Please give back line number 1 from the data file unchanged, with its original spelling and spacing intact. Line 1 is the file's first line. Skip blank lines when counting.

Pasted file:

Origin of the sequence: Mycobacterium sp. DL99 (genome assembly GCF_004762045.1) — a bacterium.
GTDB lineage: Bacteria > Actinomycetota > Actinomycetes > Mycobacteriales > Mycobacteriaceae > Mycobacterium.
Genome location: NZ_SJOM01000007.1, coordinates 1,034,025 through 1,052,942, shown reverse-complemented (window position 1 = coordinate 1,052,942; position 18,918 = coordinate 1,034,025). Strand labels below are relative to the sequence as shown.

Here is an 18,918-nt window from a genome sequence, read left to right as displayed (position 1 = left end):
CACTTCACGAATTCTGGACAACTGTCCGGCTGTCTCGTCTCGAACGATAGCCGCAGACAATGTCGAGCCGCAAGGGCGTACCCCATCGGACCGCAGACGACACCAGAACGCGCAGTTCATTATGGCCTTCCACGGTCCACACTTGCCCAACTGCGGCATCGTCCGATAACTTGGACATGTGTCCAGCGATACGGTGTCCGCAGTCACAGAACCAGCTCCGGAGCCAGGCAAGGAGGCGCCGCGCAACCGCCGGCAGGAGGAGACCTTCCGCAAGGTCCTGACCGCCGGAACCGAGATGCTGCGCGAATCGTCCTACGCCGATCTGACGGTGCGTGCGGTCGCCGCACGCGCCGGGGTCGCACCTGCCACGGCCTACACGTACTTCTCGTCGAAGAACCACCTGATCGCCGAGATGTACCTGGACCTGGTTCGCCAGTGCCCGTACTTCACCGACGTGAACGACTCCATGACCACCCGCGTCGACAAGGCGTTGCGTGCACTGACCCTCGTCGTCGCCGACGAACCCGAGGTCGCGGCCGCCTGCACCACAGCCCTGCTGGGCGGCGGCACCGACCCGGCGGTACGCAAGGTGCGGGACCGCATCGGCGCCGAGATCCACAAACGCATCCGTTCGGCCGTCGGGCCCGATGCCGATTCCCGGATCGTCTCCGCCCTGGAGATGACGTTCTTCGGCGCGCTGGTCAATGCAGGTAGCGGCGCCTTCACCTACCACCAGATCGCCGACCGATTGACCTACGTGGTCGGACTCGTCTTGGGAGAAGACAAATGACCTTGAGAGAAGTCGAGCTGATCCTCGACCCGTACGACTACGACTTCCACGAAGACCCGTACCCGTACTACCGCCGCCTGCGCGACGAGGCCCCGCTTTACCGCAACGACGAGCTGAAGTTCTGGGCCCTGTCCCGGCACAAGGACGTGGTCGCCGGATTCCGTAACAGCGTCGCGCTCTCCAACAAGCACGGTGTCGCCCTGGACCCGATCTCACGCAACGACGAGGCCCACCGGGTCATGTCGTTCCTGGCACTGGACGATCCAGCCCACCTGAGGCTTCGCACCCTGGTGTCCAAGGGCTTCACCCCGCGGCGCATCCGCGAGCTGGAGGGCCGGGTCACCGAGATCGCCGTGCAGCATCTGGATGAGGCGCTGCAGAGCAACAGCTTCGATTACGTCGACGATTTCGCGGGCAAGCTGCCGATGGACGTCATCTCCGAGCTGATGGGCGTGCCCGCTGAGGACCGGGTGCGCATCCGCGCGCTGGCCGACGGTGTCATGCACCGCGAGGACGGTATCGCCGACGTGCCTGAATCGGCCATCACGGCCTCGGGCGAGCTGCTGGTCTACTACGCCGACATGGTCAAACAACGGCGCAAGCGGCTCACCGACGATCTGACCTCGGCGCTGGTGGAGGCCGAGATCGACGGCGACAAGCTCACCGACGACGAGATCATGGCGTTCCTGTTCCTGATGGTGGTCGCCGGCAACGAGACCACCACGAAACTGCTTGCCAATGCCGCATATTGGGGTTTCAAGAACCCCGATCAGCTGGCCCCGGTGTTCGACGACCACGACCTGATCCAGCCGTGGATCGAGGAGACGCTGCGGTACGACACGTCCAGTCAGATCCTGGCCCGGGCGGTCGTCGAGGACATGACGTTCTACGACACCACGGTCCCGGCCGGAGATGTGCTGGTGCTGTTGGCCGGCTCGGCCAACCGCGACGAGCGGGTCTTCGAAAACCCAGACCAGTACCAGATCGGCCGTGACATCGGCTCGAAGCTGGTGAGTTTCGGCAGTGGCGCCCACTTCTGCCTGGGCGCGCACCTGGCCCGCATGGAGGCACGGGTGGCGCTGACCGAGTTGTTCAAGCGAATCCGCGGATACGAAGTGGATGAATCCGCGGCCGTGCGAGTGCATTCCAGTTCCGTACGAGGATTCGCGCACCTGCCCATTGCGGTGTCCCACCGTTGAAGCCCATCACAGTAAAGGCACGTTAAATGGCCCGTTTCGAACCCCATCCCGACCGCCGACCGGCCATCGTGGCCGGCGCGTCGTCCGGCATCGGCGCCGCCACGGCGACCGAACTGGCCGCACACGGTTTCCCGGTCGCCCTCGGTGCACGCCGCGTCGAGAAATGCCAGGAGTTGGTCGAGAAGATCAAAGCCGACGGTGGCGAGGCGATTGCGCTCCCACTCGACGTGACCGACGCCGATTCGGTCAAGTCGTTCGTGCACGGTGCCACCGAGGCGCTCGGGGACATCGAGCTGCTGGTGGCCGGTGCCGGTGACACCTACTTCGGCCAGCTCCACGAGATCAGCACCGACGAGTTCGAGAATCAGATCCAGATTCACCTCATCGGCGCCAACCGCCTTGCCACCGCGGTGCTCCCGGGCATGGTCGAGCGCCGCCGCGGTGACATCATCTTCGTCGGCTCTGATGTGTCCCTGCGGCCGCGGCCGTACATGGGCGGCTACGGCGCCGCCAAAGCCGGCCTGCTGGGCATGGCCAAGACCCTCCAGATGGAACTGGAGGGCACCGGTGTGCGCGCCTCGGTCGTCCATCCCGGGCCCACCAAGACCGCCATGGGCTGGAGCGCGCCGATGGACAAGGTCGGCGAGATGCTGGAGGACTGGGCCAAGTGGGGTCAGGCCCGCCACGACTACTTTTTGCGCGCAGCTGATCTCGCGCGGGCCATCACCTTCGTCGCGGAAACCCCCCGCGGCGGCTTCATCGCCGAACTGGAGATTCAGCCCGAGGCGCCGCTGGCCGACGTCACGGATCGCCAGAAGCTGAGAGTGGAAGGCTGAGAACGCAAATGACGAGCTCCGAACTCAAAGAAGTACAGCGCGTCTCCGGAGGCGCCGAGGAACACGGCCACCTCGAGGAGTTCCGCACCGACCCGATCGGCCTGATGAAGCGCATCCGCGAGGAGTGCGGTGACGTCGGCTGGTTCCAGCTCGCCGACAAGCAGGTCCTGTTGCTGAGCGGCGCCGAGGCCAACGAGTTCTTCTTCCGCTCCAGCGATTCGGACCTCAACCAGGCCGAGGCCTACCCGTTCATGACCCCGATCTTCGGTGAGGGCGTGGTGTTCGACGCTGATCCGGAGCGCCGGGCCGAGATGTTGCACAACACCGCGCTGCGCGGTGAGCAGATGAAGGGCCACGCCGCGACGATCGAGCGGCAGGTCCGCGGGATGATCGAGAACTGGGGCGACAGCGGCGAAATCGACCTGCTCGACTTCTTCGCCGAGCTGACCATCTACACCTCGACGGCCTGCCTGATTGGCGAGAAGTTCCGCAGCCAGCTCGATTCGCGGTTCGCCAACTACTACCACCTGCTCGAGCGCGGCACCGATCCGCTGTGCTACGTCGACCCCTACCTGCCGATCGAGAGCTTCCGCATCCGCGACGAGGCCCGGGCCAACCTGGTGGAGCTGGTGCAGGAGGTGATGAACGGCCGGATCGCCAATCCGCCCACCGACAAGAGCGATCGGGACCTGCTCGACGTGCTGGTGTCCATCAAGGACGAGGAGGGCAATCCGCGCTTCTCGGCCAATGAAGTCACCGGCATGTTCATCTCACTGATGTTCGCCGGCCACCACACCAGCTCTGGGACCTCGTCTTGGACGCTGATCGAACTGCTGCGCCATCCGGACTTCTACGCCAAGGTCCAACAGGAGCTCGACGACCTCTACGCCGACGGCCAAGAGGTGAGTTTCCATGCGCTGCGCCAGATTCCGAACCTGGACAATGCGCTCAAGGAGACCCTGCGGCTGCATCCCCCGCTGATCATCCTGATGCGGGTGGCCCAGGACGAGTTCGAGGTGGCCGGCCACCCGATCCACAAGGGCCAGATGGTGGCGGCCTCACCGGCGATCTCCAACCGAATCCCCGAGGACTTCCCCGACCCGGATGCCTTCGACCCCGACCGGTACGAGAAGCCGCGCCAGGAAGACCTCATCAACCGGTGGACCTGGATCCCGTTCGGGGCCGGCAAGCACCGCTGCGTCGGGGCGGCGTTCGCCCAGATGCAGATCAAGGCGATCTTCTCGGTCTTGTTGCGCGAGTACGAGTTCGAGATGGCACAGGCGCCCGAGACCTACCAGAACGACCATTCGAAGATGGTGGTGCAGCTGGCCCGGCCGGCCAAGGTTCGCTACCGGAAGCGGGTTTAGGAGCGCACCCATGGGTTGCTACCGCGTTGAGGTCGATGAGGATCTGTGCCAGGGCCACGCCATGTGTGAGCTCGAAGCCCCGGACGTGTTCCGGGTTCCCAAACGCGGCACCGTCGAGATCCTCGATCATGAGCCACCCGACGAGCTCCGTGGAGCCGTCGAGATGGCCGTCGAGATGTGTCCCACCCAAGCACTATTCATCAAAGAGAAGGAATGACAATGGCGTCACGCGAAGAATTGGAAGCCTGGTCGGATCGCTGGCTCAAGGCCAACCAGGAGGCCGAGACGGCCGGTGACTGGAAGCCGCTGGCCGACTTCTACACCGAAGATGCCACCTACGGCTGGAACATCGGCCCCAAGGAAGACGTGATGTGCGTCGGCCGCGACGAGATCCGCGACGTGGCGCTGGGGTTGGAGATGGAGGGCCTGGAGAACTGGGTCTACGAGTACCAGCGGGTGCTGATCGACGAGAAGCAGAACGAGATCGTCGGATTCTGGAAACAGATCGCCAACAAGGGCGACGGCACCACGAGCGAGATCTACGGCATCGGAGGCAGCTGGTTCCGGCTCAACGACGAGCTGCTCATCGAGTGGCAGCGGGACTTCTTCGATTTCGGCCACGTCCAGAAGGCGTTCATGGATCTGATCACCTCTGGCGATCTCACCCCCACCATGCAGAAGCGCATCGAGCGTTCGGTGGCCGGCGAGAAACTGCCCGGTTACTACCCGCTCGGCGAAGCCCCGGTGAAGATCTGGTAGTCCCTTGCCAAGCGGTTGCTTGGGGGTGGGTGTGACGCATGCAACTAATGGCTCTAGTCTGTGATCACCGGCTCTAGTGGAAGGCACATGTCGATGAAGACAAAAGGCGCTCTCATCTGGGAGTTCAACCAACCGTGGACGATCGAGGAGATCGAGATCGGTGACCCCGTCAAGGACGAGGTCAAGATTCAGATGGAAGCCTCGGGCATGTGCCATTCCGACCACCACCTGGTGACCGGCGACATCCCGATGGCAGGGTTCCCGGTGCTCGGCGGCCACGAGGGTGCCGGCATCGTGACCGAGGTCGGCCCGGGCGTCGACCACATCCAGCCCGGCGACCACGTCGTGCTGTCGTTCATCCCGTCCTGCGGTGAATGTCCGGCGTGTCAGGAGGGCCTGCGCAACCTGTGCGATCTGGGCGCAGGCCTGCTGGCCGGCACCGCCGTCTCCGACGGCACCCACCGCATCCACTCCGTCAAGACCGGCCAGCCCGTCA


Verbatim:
Origin of the sequence: Mycobacterium sp. DL99 (genome assembly GCF_004762045.1) — a bacterium.